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Friday, January 15, 2010

More Trike Thoughts

spinningmagnets on ES is looking out for internally-geared hubs, which would greatly simplify the switching-gears on the front wheels, and ought to be able to take the nominally 300-350W per wheel I would be putting thru them, as long as I set it up to cut power during shifting.

So I will probably build the front setups simply using regular rear hubs on both front wheels, and any multi-gear drivetrain I come up with for temporary use will be easily removable. I still need a ratio change of around 1:5 to get the 20MPH top speed, from the gearbox output that's intended to directly drive wheels half the size of the ones I'm using for 8MPH.

I have been pondering a way to swap the gears in the gearboxes so that they output closer to what I want to start with. I cannot remember exactly what ratios they are inside for which parts, but basically the main reduction is from the motor shaft's helical gear to the first right-angle gear in the box. Then that has another gear on the same shaft that meshes with the output gear, which is on a lever-type clutch to disengage the gearbox for manually pushing the wheelchairs these came from. I'm pretty sure that the last two gears are different sizes, with the larger of the two on the output shaft.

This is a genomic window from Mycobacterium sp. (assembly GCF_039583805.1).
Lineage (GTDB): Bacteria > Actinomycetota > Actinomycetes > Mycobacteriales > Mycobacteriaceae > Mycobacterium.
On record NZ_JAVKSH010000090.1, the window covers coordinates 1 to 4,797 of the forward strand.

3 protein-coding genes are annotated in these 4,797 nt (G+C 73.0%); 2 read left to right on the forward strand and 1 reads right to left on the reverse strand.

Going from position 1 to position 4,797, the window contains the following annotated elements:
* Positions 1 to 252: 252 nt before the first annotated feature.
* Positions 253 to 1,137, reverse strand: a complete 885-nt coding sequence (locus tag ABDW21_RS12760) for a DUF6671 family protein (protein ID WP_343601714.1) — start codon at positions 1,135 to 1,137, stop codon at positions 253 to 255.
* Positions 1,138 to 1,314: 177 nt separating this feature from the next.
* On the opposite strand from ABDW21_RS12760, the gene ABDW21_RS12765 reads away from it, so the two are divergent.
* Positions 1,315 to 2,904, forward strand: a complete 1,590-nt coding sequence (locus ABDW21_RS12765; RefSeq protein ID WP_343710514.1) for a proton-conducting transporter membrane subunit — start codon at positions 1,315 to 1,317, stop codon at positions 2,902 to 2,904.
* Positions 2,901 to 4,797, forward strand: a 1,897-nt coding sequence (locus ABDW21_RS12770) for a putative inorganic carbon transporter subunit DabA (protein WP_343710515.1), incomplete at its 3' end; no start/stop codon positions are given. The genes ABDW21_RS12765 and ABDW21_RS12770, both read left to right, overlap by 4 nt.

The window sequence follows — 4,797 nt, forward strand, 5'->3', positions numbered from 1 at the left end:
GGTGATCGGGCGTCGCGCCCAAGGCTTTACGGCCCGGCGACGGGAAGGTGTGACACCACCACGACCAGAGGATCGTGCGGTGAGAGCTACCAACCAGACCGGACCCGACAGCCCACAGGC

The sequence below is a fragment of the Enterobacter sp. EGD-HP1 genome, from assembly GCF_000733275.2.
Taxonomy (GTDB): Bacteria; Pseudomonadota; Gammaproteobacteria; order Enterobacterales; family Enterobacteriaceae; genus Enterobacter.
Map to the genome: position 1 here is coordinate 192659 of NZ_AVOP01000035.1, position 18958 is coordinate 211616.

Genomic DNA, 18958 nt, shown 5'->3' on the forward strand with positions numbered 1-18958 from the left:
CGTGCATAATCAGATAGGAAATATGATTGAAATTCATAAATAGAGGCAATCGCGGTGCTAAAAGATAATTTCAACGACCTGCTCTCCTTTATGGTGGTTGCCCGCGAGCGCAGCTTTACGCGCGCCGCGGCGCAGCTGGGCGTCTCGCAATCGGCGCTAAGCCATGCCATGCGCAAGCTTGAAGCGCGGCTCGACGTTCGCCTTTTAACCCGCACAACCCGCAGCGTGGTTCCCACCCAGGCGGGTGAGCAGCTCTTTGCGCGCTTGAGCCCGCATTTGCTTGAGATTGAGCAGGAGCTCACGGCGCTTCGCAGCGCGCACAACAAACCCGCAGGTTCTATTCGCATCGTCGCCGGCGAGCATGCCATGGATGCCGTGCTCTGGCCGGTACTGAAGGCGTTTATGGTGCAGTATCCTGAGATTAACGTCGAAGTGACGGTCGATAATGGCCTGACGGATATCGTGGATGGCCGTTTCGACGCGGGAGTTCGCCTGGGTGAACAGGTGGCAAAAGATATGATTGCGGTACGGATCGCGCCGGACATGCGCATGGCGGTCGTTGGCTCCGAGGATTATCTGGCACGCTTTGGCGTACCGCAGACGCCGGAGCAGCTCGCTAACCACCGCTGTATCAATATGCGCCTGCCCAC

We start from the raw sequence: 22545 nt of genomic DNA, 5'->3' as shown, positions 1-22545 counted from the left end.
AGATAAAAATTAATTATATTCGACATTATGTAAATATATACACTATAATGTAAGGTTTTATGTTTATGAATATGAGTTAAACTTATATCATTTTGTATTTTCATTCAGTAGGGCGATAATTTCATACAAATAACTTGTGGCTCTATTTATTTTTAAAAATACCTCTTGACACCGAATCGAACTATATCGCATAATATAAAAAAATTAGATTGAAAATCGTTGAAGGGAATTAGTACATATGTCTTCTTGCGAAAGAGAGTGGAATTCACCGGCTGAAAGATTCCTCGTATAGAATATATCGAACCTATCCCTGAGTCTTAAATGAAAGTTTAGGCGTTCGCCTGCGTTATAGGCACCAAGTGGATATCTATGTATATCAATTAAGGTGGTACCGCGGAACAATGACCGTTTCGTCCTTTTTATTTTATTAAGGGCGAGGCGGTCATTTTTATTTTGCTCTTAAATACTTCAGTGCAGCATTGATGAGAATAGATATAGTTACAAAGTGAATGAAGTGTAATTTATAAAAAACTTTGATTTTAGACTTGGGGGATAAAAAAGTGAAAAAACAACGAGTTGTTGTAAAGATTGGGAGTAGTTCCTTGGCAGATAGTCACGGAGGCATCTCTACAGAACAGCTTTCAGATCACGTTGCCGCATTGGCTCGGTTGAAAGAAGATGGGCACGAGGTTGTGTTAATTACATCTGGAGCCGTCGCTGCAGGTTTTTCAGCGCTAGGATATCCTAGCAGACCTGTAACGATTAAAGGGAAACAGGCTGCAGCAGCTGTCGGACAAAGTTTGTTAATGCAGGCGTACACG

If the shaft diameters are the same between the output shaft and the first shaft, I can swap the gears so the larger one is on the first shaft, which will give me some amount of anti-reduction (gain?) within the gearbox itself. If they're not the same ID but I have or can make a collar adapter for the difference, I can still use the gears swapped; just have to lathe out the smaller one to fit.

Then I have just that much less anti-reduction to do from the gearbox to the wheels. If the gears are the same OD/teeth or the larger is already on the first shaft, I'll have to do all the work outside the gearbox.

I've also considered taking the motors off the gearboxes and affixing a timing-type pulley directly to the motor shaft but this would require creating a drive-end plate for the motor that supported the shaft, as right now that bearing is part of the gearbox. This is not that trivial a matter to do, for me.

I would then need a much larger pulley on the wheel itself. I can't recall offhand the motor RPM, but somewhere in the 3000 range, I think. That would be a ratio of about 9:1. The smallest belt pulley I have around here is for a V-groove, and it's around 1.5". So I'd need a 13.5" diameter pulley on the wheel!

I can't recall the way to figure minimum number of teeth I'd need engaged for a timing pulley, but I suspect it'd be at least an inch or two in diameter.

Can't really use chain; at 3000RPM at the motor end that would be a helluva noise.

Basically, at 9:1 reduction, compared to 1:5 anti-reduction, I'm better off sticking with the gearboxes and using bike chain/sprockets for output shaft to wheel transmission. It's not as "efficient" as less stages of changing ratios around would be, and it's heavier, but it is a lot easier to do, with less stuff I have to build from scratch to make it work.

Now, one problem I have is that for the right side wheel, to get power from the motor to the wheel, I need the motor on the right side of the wheel, just like it will be on the left side wheel. But that would be problematic for reasons of safety, clearance, and keeping the motor itself safe from damage. So the motor must go on the left side of the right side wheel.